As I told you last week, there are several techniques to record the incredibly important drum overheads stereo track. We already saw the ORTF method and today we'll dive into the XY and M/S techniques.
The XY technique
The XY technique makes use of a two paired cardioid microphones. The idea is to place the two capsules of the mics as close as possible to get an angle between 90 and 135 degrees (see diagram). The larger the angle, the wider the stereo effect. Do note that when the mics are placed like this the left mic captures the sounds coming from the right and vice versa.
To record the overheads you only need to place the mics above the kit, right between the kick and the snare, so that these elements are not too off center. Be careful with the height though: if you place the mics too high you risk them pointing towards the outer end of the kit, which might result in you getting more room sound than "direct" sound, with all the elements off axis.
The XY technique is certainly the easiest to implement. Besides, it offers a great mono compatibility, given the proximity of the capsules. The flip side is that the stereo image you get isn't the widest. So if you want to get a larger than life sound, you'll need to consider another method.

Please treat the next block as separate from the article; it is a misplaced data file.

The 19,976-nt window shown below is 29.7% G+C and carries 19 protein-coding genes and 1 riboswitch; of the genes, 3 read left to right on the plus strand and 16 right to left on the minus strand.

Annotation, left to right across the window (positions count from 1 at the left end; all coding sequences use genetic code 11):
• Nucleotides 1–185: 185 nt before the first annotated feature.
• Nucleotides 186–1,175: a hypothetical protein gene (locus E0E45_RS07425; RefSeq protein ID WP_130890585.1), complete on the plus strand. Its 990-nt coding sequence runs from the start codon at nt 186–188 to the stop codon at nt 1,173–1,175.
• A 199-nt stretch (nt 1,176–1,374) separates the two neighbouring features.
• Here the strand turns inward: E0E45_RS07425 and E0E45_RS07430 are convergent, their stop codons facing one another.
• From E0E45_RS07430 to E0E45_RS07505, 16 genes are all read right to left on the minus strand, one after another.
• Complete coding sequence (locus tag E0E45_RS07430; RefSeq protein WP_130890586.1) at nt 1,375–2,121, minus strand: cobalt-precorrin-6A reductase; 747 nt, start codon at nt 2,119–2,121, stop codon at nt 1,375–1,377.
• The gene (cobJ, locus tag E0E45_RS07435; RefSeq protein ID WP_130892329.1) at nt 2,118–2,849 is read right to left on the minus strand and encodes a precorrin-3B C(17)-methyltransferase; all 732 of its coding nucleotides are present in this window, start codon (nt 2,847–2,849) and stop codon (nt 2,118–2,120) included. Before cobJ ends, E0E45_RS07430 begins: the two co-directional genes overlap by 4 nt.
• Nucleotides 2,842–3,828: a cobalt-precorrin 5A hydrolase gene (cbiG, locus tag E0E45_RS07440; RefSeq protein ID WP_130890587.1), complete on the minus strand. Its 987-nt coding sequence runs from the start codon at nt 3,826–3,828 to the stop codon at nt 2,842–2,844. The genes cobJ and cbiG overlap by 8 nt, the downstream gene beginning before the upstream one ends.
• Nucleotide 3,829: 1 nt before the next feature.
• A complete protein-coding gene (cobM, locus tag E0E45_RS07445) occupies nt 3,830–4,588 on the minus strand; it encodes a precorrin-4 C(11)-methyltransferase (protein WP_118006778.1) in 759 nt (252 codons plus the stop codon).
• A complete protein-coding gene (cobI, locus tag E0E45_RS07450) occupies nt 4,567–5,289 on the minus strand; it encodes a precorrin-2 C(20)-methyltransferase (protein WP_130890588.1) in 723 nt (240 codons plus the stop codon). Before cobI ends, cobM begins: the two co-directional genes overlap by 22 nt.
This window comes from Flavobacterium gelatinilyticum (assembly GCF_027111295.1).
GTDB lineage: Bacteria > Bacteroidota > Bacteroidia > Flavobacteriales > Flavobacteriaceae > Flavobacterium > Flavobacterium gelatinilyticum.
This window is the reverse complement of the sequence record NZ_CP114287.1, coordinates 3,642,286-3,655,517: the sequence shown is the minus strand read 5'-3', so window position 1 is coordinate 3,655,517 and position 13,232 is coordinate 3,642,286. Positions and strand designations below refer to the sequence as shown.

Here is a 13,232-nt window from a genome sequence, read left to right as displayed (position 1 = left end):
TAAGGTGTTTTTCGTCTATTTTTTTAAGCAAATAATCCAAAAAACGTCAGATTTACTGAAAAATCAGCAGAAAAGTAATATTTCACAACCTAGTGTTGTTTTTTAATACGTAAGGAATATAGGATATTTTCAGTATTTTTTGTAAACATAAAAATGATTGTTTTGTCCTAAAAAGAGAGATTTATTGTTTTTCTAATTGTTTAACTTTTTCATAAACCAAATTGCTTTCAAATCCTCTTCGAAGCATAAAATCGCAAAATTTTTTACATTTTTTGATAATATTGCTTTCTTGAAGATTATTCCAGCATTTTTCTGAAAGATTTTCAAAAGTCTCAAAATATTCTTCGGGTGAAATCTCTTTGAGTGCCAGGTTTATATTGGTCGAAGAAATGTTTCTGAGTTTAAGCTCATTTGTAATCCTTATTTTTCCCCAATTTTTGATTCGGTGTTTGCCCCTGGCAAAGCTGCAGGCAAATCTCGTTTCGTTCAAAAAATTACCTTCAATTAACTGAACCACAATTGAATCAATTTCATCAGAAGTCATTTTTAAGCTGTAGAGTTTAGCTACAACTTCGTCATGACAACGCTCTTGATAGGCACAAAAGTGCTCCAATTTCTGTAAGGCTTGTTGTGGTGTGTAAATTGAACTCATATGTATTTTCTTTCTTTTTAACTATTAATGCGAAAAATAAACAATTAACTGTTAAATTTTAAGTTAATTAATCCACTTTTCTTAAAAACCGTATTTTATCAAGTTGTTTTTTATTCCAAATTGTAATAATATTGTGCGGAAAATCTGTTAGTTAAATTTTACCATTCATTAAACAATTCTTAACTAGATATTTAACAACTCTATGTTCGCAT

The M/S technique
The M/S or Mid/Side recording technique uses two mics, a cardioid one and another one with a figure-8 polar pattern. Both of which have very distinct roles in this somewhat peculiar technique: the cardioid is placed directly in front of the source in order to capture the "mid" signal, while the figure-8 is placed right behind it, at the same height, so it captures the left and ride "sides," as indicated in the diagram.
When using this technique for overheads, you should make sure that the kick and snare are at the center of the stereo image. You can play with the height and tilting of the mics to get different balances, highlighting either the cymbals and the snare or the kick and the toms.
The main advantage of this technique is that it's perfectly mono compatible, thanks to the "mid" mic and the bidirectionality of the "side" mic, whose signal will disappear without it affecting the overall result. What's more, this technique allows you to easily manage the stereo width playing with the "side" signal. All in all, the result is as accurate as you can get.
The downside is that you need an M/S encoding matrix to get a stereo result. But there are plenty of software solutions for that, so there's no need to worry about it. And it's also important to note that with this technique you'll end up with a lot more room on the "side" signal. So if the place where you're recording doesn't have the best acoustics, you'll probably have to consider other alternatives. Finally, just like with the XY technique, the M/S won't offer you the widest stereo image.
And that's it for today. In the next article we'll continue exploring some other stereo recording techniques for overheads, so stay tuned!.